November 13, 1990 |
In Xanadu did Kubla Khan A stately pleasure-dome decree: Where Alph, the sacred river, ran Through caverns measureless to man Down to a sunless sea. . . . -- Samuel Coleridge Xanadu this isn't. Nearly three-fourths of all Canadians live within 90 miles of the U.S. border. Of those who do not, some 785,000 live here in Edmonton, an improbably sited city on the wind-swept Alberta prairie, 54 degrees north latitude.
February 8, 1987 |
When it's bedtime in your theme room at the Fantasyland Hotel, you switch off the traffic lights and climb into the back of a Ford pickup truck. Or you can hop into a gaslit Victorian coach-bed or watch a volcano erupt on the wall while dozing off in a Polynesian catamaran. The new $36-million hotel is another impossible dream realized by the four Ghermezian brothers, owners of West Edmonton Mall, the world's biggest and wildest indoor shopping complex.
June 14, 1990 |
The developer of the world's biggest shopping center, Canada's West Edmonton Mall, plans to start a consulting venture in Japan following a relaxation of rules on opening large retail stores. Triple Five Corp. of Canada and Japan's Commerce System Corp. will set up a 50-50 venture in July called International Malls, a Commerce System spokesman said today. The consulting firm will offer developers expertise gained in the construction and operation of the West Edmonton Mall.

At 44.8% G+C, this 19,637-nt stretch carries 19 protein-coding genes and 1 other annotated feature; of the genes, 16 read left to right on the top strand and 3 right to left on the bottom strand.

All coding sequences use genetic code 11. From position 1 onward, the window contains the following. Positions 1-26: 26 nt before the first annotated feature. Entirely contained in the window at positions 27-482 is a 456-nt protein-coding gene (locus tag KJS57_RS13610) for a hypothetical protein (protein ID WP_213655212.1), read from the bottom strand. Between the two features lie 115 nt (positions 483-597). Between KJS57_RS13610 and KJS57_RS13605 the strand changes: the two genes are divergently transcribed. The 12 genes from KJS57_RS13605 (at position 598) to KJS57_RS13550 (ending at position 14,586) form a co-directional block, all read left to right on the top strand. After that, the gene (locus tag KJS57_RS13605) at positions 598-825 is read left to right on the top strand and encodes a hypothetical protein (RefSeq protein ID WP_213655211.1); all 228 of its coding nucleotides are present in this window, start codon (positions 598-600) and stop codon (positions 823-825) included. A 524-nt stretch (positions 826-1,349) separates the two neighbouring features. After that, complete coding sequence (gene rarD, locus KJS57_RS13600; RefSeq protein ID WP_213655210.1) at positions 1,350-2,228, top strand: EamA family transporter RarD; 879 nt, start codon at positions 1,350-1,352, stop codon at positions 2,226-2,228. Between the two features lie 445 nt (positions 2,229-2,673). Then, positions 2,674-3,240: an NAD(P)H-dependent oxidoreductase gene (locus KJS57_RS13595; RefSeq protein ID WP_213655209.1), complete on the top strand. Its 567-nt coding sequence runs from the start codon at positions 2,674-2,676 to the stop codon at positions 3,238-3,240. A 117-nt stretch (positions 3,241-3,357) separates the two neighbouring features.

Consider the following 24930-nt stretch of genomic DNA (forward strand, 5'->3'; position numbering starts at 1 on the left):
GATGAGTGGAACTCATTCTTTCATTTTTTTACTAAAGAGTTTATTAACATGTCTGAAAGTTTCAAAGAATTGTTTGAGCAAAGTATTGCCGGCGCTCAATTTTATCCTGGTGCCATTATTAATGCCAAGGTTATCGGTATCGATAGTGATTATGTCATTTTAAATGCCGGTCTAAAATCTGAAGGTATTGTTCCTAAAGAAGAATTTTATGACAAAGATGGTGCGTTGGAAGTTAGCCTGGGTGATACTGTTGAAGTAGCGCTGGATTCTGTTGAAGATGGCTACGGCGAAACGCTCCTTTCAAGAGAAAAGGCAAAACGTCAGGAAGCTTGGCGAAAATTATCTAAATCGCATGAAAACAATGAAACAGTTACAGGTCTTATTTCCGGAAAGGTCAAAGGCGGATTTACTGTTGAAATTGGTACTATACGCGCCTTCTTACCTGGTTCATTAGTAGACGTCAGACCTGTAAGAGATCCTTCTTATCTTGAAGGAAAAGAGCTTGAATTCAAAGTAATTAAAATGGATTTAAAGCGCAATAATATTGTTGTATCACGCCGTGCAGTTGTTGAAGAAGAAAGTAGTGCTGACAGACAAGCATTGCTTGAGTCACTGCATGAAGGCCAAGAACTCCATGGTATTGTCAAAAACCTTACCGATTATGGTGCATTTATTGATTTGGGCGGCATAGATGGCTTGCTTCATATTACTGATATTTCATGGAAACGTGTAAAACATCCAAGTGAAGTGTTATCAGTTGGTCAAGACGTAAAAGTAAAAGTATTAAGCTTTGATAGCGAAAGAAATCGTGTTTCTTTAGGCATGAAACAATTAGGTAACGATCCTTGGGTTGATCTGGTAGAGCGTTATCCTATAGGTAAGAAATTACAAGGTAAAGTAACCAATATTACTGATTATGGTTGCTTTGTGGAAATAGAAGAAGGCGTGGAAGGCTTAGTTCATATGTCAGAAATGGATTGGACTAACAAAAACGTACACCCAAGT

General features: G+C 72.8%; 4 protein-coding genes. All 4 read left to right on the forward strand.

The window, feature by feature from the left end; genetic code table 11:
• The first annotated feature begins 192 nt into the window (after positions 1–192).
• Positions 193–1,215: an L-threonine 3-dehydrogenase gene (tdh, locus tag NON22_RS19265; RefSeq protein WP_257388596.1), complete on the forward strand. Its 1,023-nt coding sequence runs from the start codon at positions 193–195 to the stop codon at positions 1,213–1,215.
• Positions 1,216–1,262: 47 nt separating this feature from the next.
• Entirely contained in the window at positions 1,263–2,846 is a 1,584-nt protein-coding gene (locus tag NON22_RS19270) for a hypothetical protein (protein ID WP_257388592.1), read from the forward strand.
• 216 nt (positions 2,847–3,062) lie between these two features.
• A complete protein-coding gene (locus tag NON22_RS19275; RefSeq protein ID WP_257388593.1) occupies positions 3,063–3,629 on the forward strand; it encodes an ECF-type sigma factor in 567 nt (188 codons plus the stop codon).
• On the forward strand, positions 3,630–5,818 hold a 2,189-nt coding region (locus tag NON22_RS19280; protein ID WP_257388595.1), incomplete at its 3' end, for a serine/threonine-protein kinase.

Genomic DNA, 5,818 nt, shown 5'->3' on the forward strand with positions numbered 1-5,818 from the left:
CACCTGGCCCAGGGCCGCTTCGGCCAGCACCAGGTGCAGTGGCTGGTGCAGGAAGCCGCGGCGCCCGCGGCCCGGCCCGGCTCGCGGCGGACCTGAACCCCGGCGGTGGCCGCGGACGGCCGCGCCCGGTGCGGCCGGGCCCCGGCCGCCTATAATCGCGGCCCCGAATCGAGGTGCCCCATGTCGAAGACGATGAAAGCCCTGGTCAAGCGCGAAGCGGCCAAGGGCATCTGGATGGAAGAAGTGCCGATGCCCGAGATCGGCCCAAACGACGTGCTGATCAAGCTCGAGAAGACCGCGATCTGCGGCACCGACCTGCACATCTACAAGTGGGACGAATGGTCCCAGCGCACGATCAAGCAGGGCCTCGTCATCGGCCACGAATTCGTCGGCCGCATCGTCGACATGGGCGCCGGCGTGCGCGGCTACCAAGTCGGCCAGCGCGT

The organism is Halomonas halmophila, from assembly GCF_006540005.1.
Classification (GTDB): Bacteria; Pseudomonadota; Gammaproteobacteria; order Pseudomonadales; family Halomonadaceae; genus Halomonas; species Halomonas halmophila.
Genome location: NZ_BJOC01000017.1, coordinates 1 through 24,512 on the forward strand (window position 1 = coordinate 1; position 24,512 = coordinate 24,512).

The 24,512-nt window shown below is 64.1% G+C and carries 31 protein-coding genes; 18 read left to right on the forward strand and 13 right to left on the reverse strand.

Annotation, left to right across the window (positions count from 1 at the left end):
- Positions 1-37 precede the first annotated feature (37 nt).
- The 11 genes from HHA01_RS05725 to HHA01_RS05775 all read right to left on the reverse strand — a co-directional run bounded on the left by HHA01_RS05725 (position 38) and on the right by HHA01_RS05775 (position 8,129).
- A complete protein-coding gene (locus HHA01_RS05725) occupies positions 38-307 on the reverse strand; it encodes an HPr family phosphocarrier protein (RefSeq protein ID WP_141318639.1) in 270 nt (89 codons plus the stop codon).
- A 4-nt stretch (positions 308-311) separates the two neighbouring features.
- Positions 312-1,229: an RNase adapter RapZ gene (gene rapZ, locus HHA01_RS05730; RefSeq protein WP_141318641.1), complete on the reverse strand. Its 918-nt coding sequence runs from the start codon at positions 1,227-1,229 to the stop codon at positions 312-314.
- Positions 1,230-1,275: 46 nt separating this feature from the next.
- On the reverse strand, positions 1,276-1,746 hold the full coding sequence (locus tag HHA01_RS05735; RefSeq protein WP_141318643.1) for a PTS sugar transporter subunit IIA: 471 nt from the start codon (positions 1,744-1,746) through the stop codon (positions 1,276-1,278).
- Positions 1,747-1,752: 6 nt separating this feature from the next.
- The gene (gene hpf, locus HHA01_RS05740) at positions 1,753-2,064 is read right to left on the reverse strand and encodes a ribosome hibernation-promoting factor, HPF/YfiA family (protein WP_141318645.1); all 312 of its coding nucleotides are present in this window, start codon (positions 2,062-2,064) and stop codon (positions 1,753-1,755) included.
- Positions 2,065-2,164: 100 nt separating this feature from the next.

January 10, 2000
Jacob Ghermezian, 97, patriarch of the Canadian development company that built the world's largest shopping mall, in Edmonton, Alberta. Ghermezian, originally from Azerbaijan, established a carpet export business in the Iranian capital of Tehran before immigrating to Montreal in the 1950s. He quickly formed a rug business called Ghermezian Bros., building it into a 16-store chain that operated mainly in the United States.
June 20, 1998 |
The world's biggest pension fund said it plans to put the U.S.' biggest shopping mall, the Mall of America in Bloomington, Minn., up for sale. The 4.2-million-square-foot complex, which includes more than 520 stores, an indoor theme park and an aquarium, could fetch between $650 million and $700 million, according to people familiar with the situation.
March 9, 1992 |
More steel than the Eiffel Tower. More than 2.5 million cubic feet of concrete. Rivaling the world's tallest office building in floor space. Welcome to Mall of America. With 400-plus stores, 14 movie theaters, seven restaurants and five nightclubs, it's soon to become the nation's largest shopping mall. A veritable $70-million amusement park. There's one big question: Will it succeed?